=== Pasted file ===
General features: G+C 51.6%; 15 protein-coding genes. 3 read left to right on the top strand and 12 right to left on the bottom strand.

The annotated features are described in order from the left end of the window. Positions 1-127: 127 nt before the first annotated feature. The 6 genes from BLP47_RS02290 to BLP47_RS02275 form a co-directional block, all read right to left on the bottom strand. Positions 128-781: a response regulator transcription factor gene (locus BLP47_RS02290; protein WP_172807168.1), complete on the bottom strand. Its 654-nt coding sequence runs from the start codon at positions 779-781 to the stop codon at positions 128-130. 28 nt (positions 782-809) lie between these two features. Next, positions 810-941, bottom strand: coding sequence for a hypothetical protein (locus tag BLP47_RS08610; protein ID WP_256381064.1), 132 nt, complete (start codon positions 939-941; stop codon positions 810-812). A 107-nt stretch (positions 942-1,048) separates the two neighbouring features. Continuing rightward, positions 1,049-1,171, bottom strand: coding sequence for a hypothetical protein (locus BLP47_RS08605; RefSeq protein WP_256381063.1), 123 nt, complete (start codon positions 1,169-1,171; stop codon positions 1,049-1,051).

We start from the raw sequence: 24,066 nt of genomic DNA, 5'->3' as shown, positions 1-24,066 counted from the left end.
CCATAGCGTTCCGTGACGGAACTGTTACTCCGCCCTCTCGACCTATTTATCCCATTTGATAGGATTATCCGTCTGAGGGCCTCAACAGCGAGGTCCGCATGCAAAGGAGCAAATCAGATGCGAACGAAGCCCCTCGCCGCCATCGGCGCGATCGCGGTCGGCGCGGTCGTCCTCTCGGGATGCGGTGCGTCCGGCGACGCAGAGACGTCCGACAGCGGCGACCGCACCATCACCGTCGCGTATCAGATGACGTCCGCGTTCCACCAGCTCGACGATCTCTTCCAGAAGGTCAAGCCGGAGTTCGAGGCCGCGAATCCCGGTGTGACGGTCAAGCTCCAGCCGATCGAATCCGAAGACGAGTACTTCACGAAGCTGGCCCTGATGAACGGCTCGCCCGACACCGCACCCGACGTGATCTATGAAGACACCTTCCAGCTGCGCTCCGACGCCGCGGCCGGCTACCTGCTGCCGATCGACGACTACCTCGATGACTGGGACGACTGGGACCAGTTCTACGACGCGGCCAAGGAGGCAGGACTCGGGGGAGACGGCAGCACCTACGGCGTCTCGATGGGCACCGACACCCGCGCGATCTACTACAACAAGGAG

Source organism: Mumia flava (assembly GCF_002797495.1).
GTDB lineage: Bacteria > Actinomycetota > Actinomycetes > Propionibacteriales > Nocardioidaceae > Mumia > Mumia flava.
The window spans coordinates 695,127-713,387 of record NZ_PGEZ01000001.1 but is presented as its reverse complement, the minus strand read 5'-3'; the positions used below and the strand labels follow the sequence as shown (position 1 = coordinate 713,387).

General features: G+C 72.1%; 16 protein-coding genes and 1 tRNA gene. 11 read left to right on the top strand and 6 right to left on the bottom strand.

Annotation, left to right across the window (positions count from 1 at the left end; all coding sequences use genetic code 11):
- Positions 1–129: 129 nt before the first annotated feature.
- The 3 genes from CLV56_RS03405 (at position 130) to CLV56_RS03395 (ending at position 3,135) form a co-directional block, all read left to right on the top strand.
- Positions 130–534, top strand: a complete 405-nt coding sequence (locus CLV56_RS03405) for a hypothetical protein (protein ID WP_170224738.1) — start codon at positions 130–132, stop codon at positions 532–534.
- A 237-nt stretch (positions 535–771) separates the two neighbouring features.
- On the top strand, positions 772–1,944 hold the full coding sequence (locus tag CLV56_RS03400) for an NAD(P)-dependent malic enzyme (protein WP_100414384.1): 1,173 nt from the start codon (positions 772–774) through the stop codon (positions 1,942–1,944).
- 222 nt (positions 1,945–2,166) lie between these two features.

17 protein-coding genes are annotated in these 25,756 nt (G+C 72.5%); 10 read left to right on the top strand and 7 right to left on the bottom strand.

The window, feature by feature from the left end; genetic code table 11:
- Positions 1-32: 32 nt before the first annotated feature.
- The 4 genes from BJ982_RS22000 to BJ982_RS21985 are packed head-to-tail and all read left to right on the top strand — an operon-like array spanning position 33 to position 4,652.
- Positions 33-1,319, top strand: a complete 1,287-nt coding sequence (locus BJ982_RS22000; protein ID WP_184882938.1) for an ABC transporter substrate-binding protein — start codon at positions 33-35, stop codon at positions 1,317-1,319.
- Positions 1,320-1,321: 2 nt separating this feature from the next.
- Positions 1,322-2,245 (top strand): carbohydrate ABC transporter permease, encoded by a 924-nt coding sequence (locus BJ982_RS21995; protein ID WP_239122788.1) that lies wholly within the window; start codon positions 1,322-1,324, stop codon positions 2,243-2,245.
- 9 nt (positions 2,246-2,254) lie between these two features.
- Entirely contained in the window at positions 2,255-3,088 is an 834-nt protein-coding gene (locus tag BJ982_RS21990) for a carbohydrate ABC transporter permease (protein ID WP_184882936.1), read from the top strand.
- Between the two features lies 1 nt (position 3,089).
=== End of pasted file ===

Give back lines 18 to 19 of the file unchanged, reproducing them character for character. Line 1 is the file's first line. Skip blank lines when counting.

- Positions 1-32: 32 nt before the first annotated feature.
- The 4 genes from BJ982_RS22000 to BJ982_RS21985 are packed head-to-tail and all read left to right on the top strand — an operon-like array spanning position 33 to position 4,652.